He was a charismatic speaker and preacher whose baritone voice drew everyone’s attention. His silky voice held his congregation spellbound when he sang during his sermons. It later became Clarence Franklin’s distinctive signature.
He had the desire to enter the ministry when he was 14 years old. He was determined to devote his life to becoming a minister. When Franklin moved to Detroit, he was one of the most prominent preachers at New Bethel Baptist Church, according to Blackthen. He was one of the first ministers to record his sermons and later broadcast them on Sundays on the radio.
“The Eagle Stirreth Her Nest,” one of his sermons, has been included in the Library of Congress National Recording Registry as one of the most important cultural, historical, and aesthetical materials. Willie Walker and Rachel Walker Pittman gave birth to him on January 22, 1915, in Sunflower County, Mississippi.
His formative years were difficult because his father abandoned him when he was four years old. He was born Clarence Walker, but after his mother remarried, he took on the name of his adoptive father, Henry Franklin. He was unable to complete grade school, but what he became later can be attributed to the church, which was one of the Black community’s strongholds of socialization.
He began his full-time gospel ministry at the age of 16, preaching his message of salvation on the Black preaching circuit before settling in with churches in Memphis, Tennessee and Buffalo, New York. In 1946, he was appointed pastor of the New Bethel Baptist Church in Detroit, Michigan. Prior to moving to Detroit, he oversaw ministries in the South as well as Buffalo.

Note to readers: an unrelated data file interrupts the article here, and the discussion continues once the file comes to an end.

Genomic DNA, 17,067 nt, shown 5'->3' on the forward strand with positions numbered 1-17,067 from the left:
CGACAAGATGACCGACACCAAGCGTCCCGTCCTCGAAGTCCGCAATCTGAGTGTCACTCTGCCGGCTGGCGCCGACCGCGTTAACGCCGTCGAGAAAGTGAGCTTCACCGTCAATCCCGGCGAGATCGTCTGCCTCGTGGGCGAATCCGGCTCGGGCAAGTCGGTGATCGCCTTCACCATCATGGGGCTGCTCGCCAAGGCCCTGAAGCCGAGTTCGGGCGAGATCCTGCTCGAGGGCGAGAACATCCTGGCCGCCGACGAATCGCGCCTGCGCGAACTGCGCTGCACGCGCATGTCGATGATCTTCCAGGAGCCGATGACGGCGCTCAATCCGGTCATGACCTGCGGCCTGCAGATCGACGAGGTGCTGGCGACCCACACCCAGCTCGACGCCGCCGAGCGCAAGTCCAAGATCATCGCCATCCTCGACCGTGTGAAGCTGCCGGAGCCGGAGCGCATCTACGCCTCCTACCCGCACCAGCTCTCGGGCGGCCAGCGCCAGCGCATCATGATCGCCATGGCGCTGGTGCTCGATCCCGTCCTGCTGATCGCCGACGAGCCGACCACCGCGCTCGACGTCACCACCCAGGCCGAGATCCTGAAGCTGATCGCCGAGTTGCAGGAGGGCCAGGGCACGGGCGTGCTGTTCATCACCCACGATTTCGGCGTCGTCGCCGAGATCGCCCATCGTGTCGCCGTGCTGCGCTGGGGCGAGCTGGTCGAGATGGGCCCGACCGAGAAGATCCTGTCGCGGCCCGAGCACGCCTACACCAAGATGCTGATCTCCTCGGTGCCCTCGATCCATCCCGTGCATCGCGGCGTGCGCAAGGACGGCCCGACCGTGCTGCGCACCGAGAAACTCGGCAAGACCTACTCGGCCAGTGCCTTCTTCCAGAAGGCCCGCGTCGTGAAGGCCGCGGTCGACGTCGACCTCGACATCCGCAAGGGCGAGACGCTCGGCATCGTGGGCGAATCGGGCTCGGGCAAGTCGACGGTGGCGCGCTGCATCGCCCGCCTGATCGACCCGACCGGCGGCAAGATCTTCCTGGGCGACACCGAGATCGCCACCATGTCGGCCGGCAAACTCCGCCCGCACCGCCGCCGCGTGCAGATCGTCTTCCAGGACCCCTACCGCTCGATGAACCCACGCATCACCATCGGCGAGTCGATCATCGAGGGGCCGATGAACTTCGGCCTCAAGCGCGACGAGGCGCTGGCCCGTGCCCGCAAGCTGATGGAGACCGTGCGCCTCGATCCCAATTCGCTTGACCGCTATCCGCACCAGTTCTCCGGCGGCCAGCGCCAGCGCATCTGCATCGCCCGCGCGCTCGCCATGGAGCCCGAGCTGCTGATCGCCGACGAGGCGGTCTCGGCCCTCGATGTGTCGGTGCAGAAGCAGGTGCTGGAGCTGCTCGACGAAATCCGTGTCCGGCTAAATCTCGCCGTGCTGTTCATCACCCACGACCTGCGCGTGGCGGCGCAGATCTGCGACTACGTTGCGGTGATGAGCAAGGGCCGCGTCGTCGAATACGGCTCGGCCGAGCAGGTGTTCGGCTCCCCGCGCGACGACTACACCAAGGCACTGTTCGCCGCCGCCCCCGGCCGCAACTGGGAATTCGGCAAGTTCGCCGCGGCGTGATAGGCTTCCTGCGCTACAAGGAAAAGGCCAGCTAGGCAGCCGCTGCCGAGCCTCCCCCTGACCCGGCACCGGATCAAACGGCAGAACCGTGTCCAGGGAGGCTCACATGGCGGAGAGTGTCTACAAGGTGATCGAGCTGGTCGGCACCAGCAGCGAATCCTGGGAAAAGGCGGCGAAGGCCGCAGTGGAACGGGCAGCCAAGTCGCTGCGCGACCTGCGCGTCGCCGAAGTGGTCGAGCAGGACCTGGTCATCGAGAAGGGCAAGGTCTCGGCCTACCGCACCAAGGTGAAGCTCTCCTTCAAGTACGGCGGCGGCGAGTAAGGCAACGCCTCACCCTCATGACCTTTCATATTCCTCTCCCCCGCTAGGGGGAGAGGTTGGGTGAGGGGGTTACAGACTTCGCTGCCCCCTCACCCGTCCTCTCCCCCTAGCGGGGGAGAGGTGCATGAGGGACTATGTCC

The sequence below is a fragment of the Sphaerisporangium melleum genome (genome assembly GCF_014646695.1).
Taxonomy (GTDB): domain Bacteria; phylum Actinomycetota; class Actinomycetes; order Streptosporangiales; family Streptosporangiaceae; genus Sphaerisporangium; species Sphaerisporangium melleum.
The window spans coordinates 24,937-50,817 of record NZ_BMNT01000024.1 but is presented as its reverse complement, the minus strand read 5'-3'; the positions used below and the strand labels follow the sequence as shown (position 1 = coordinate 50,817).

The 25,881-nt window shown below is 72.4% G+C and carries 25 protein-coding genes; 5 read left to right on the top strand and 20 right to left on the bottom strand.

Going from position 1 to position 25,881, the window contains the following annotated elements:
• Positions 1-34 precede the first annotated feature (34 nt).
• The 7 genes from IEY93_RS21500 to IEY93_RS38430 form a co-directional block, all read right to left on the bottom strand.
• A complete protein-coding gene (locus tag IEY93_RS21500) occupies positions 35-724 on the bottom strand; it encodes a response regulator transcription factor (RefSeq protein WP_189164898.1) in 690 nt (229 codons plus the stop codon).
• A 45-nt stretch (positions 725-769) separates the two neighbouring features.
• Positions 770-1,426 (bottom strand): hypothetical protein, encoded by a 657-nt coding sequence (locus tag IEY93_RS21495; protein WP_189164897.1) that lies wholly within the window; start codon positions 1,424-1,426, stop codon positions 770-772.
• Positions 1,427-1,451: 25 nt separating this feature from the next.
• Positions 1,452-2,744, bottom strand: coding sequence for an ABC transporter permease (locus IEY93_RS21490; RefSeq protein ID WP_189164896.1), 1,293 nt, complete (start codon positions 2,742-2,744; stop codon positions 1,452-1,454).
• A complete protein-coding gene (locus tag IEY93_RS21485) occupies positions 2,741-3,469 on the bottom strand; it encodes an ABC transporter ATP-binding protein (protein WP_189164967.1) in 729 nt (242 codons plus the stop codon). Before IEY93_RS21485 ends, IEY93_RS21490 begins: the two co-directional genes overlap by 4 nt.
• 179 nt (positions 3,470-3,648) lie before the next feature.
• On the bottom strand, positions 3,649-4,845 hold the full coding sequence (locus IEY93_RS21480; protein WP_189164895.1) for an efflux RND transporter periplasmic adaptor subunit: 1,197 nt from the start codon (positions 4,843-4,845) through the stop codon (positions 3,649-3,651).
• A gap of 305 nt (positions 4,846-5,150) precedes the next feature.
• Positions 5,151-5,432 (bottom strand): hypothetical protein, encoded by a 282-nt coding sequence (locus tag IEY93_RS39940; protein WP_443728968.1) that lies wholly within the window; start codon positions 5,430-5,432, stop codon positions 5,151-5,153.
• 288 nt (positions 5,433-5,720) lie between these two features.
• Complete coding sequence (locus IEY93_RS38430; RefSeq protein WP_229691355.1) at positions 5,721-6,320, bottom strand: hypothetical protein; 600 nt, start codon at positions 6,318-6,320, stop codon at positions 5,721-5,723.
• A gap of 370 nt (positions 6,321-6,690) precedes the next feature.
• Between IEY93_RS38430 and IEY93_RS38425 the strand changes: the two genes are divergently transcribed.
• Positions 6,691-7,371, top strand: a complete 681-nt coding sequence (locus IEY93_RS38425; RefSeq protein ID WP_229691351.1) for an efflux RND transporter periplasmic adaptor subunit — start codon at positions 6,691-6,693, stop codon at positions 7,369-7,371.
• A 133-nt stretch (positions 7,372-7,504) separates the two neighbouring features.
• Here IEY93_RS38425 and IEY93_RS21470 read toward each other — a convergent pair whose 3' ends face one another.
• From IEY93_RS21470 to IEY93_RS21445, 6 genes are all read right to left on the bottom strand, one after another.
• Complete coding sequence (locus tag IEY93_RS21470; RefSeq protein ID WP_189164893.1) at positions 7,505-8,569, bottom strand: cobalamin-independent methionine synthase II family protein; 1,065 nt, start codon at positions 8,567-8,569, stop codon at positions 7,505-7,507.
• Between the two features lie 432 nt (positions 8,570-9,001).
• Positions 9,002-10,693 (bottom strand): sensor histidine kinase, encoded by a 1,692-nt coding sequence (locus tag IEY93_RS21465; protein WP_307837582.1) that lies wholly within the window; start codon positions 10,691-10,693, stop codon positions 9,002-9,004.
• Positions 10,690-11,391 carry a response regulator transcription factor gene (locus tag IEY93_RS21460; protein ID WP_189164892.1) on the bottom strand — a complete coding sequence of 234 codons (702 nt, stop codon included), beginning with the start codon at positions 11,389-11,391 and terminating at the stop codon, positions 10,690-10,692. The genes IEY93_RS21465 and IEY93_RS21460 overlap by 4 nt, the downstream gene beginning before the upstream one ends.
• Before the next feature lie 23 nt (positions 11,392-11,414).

He was the fifth pastor of the New Bethel Baptist Church, which was founded in 1932. In the 1940s and 1950s, he became known as the man with the “Million Dollar Voice,” preaching wherever he went. Aside from his growing popularity as a preacher, his fine singing voice drew the attention of many. With his first cousin, Anthony Alexander Chamblee, he formed an acapella group.
He organized the Detroit Freedom March, which drew 500,000 people and featured Martin Luther King Jr. prominently. Franklin was a civil rights activist who also happened to be Aretha Franklin’s father. The Queen of Soul was Aretha Franklin.
Franklin was shot twice at point blank range at his home on Detroit’s West Side in June 1979, in what was thought to be a botched robbery. He was taken to nearby West Grand Boulevard’s Henry Ford Hospital.
He was in a coma for the next five years as a result of the shooting. Six months after the incident, his children brought him home and hired a 24-hour nurse to provide him with medical care. On July 27, 1984, he died.